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In 2007, Anthony Kim was 22 and was considered the next big thing on the PGA Tour – a young golfer with a better swing than Tiger Woods had at the same age.
In 2012, Kim shot a 74 in the opening round of the Wells Fargo Championship, withdrew from the tournament, and walked away from the sport.
Kim hasn’t played on the Tour since – a career derailed by injuries. But while Kim hasn’t played a full round of golf in nearly 18 months, the now 30-year-old hasn’t given up on his golf dream and is hoping to get healthy enough to give the sport one more shot.
In his first interview in three years, Kim spoke to Doug Ferguson of the Golf Channel about why he walked away, what he is up to now, and his hopes to get back on the course.
Three years after walking away from the PGA Tour, Kim’s life is one of a broken body. According to Ferguson, physical therapy takes up most of Kim’s time. His Achilles tendon ruptured when he was preparing for the 2013 season and that was followed by a herniated disc.
“I’ve got so much ground to make up from injuries – rotator cuff, labrum, spinal fusion, hand injury,” Kim told Ferguson. “I’ve had six or seven surgeries in the last three-and-a-half years.”
Kim, who made $12.2 million in parts of seven seasons on the Tour that included three wins, now receives a monthly payment from an insurance policy he took out in case of injury. That policy will reportedly pay him $10 million tax free if he never plays professional golf again.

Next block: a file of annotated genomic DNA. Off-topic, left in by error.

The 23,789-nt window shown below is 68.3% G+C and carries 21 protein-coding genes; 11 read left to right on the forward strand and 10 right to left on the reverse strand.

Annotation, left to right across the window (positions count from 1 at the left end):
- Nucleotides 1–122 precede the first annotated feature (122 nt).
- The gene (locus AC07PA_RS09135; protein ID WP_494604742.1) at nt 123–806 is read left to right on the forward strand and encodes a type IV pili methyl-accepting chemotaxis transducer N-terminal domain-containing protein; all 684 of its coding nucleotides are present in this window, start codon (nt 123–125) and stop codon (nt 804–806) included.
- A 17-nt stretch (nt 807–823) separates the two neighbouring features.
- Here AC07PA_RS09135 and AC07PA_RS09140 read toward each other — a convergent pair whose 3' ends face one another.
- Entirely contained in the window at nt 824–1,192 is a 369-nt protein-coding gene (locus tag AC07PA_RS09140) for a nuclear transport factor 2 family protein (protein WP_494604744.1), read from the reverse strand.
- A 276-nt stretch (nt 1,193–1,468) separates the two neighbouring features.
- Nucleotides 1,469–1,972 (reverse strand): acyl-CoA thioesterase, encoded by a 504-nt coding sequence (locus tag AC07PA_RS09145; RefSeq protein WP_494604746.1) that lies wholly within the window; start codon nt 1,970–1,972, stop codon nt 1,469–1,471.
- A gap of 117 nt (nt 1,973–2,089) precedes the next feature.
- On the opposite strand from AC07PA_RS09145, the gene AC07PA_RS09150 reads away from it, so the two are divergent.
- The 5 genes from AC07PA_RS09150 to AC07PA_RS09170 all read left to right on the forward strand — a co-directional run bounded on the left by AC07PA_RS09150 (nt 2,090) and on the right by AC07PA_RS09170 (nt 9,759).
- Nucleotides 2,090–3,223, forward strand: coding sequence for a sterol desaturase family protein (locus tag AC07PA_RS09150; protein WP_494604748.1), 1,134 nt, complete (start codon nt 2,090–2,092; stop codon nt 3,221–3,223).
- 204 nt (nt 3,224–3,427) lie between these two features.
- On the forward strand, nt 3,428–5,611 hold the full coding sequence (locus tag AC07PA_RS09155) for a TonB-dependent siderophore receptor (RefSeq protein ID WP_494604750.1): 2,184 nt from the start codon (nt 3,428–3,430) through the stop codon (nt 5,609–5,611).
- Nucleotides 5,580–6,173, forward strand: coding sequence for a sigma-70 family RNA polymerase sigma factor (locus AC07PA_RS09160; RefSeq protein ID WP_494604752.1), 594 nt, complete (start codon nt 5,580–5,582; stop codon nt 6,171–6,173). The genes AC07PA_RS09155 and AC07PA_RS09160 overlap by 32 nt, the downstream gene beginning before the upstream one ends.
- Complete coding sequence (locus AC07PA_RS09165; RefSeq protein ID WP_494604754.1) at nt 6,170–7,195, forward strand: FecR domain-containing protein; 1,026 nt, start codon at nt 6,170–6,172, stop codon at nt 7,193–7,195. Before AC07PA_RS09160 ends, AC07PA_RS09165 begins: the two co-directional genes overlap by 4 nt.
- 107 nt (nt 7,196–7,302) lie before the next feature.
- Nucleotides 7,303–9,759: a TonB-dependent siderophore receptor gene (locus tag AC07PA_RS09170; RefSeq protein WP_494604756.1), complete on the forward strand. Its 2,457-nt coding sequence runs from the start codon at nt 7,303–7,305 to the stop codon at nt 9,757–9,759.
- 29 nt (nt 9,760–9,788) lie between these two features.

Kim denied the policy was influencing whether or not to return to competitive golf. In fact, it sounds like Kim is gearing up for a return to the PGA Tour.
He described his health as a ”6” on a scale of 1 to 10 and said he was coping with thoracic outlet syndrome. He also said he was in the process of moving, hiring a trainer and getting back to full health with hopes of giving golf one last chance.
According to Ferguson, Kim has a medical exemption to the PGA Tour and can return whenever he wants. If he can earn $613,500 in 16 events, he can keep his Tour card.
“Golf is a fond memory of mine,” Kim said. ”I’ve been watching more and more. I miss the competition a little bit. Watching these young guys like Jordan Spieth is bringing me back to watch.”
Kim plays a sport where even the mid-level athletes can compete well into their 40s. That gives him the luxury of time, and the ability to take as long as he needs to get healthy. He has already been away three years and still needs at least one more, but he is hoping he is not done yet.